The Subject of Consciousness
© C.O. Evans

Chapter 2

Consciousness - 2.2.6 [table of contents]  [previous]  [next]

2. The Nature of the Concept

[6] Now that the basic notion of consciousness has been explicated, it is necessary to say something about the circumstances in which consciousness can be an object of analysis. Here the distinction between the self-approach and the persons-approach becomes relevant. The object of the self-approach is to posit consciousness for the sake of analysis without making any theoretical assumptions about it. From this point of view all we need to know is the truth of the proposition 'There is consciousness'. Now from the point of view of the persons-approach this statement would only be meaningful as an unhappy way of stating the proposition 'Something is conscious' But this is because the persons-approach is concerned with the question 'Who or what is conscious?' and this theoretical

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sort of question is deliberately excluded by the self-approach. Thus the proposition 'There is consciousness' represents the closest we can come to a theory-neutral description of the datum to be analysed.

Let it be granted that the proposition 'There is consciousness' is as close as we can come to a presuppositionless description of a datum. It still does not follow that we have a datum fitting the description. The proposition might after all be false. What evidence do we possess of the truth of the proposition 'There is consciousness?' It is not a necessary truth: there probably was a time when the proposition was false, and there may come a time when it is no longer true.

Fortunately we do not have to worry ourselves about the truth conditions of the proposition. It is enough to know that whenever the proposition has a reader it will be true. It will be true because the reader himself will instantiate the proposition. Thus no reader can doubt the truth of the proposition; and the existence of a datum for analysis is assured in virtue of the fact that the reader supplies his own datum. But this does not mean that the reason for the reader's assurance of the truth of the proposition 'There is consciousness' is his ability to utter the self-ascriptive proposition 'I am conscious'. It is his reading the proposition 'There is consciousness' that makes it veridical, not his ability to use a self-ascriptive utterance at the time. To put the main point picturesquely, when this book does not have a reader the proposition 'There is consciousness' may be false, but it cannot be false at such times as it has a reader. It cannot therefore be meaningfully denied that at least one consciousness exists.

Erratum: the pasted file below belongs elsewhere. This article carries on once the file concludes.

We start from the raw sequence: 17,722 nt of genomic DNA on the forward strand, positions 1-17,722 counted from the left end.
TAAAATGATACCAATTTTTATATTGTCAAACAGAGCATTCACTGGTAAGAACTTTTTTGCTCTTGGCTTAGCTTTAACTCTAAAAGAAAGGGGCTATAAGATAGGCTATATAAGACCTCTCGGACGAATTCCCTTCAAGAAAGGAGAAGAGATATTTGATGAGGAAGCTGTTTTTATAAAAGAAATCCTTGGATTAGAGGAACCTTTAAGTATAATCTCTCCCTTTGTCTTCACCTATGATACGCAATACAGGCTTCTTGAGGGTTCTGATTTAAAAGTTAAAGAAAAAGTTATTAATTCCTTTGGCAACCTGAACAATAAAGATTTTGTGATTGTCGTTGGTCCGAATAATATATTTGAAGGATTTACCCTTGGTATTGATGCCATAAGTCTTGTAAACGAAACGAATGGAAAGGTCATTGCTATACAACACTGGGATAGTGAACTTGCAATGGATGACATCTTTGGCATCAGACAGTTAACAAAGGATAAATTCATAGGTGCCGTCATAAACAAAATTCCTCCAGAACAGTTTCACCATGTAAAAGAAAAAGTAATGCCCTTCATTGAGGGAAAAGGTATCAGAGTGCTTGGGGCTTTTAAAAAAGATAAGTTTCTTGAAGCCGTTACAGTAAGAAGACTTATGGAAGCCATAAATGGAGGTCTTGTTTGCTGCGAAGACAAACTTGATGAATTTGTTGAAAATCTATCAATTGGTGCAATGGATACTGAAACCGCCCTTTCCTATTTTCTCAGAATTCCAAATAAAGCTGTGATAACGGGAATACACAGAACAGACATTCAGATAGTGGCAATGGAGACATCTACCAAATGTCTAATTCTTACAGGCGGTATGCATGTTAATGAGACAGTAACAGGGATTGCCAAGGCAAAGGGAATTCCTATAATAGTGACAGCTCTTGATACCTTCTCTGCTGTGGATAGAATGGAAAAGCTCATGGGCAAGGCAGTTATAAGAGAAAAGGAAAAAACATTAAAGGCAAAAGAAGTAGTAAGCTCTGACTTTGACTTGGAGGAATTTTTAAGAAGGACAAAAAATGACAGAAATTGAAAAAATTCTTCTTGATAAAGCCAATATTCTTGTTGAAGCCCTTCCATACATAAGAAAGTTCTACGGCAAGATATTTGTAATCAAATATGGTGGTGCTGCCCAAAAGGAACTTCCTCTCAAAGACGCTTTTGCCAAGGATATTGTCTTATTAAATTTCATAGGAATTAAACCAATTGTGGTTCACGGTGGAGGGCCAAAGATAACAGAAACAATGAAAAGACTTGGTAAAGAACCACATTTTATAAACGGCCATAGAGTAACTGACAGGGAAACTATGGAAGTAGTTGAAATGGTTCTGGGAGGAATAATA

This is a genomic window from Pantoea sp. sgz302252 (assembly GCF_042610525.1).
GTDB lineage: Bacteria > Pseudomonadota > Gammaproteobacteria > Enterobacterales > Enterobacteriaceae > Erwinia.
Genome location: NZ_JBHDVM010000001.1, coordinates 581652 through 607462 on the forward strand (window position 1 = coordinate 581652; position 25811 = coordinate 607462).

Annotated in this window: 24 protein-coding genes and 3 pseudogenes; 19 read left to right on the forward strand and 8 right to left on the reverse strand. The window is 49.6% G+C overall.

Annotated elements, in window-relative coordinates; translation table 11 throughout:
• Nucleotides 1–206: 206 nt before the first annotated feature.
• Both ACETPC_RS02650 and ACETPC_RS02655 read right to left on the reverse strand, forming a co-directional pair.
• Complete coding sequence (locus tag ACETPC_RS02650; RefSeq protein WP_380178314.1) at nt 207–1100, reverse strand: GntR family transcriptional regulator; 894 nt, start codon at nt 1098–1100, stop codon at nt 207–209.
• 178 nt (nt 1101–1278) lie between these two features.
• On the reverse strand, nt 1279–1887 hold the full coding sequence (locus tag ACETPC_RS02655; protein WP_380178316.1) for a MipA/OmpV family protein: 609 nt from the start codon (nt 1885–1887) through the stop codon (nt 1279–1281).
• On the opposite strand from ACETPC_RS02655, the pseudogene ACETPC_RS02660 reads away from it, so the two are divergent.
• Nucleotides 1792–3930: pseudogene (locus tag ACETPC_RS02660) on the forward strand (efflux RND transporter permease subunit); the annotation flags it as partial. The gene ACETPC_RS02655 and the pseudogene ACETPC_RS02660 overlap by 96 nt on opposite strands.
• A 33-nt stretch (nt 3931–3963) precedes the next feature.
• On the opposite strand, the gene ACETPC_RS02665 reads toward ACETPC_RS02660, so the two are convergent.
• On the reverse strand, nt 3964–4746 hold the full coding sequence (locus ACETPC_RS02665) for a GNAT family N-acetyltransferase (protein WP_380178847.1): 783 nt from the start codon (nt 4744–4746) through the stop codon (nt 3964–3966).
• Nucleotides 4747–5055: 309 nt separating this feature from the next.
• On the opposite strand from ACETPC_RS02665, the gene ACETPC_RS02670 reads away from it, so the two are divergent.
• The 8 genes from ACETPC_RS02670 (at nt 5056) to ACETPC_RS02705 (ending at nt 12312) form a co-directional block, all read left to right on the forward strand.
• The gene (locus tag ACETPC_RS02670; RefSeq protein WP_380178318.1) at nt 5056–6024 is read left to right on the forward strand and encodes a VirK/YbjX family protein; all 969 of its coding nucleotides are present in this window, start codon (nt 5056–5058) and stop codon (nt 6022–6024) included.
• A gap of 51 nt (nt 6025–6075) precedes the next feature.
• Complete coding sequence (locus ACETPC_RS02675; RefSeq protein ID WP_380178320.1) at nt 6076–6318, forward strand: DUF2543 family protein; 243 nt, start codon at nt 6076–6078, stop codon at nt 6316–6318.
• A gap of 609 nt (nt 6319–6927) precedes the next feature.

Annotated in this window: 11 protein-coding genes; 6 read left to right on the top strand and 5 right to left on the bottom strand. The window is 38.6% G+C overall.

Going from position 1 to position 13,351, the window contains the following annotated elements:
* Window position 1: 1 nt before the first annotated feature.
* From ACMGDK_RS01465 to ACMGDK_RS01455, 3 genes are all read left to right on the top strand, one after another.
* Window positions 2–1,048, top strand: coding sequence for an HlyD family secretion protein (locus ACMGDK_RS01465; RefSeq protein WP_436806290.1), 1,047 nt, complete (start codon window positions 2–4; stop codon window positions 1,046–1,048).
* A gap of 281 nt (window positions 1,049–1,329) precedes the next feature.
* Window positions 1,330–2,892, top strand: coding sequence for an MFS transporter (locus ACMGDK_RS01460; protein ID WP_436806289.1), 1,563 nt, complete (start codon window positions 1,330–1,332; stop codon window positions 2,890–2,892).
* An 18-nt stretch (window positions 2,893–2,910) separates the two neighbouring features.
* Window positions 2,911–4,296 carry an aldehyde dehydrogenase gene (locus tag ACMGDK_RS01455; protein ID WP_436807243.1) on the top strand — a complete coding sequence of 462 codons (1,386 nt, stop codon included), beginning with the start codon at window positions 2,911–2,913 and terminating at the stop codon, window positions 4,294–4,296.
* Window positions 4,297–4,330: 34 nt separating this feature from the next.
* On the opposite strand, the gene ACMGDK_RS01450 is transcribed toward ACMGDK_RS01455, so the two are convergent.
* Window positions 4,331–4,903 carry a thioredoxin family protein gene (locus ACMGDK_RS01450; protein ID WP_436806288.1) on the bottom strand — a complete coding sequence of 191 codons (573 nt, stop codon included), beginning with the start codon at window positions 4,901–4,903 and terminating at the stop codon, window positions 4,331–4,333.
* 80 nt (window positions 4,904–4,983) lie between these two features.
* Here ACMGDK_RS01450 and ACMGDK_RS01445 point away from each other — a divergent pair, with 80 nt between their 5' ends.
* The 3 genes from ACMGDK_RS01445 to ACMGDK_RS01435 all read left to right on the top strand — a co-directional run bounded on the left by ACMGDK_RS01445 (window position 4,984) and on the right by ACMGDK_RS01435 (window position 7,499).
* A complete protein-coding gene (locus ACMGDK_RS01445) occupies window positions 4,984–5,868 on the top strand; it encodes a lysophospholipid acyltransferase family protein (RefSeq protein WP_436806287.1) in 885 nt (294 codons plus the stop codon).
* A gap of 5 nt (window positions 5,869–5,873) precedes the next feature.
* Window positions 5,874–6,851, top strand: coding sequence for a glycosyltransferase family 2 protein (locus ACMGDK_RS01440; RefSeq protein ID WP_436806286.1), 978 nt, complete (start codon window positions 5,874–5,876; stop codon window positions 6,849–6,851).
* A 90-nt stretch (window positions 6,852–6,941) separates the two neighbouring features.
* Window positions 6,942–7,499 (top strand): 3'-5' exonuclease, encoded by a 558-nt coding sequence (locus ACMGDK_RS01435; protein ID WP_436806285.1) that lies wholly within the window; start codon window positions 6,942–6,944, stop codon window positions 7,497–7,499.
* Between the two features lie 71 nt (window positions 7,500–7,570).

It is worth pointing out that the no-ownership theory of the self 26 must make an even more radical use of the proposition 'There is consciousness' than I am doing. For on that theory a self-ascriptive statement is logically dependent upon the relationship between a consciousness and a certain human body. And this means that the utterance 'I am conscious' is logically dependent on the utterance 'There is consciousness' and not the other way around. I nowhere make the claim made by the no-ownership theorist that the utterance 'I am conscious' can be derived from the utterance 'There is consciousness'. I have maintained that that would be to confound the self-approach with the persons-approach.

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26. See M. Schlick, 'Meaning and Verification', reprinted in Readings in Philosophical Analysis, ed. Feigl and Sellars.
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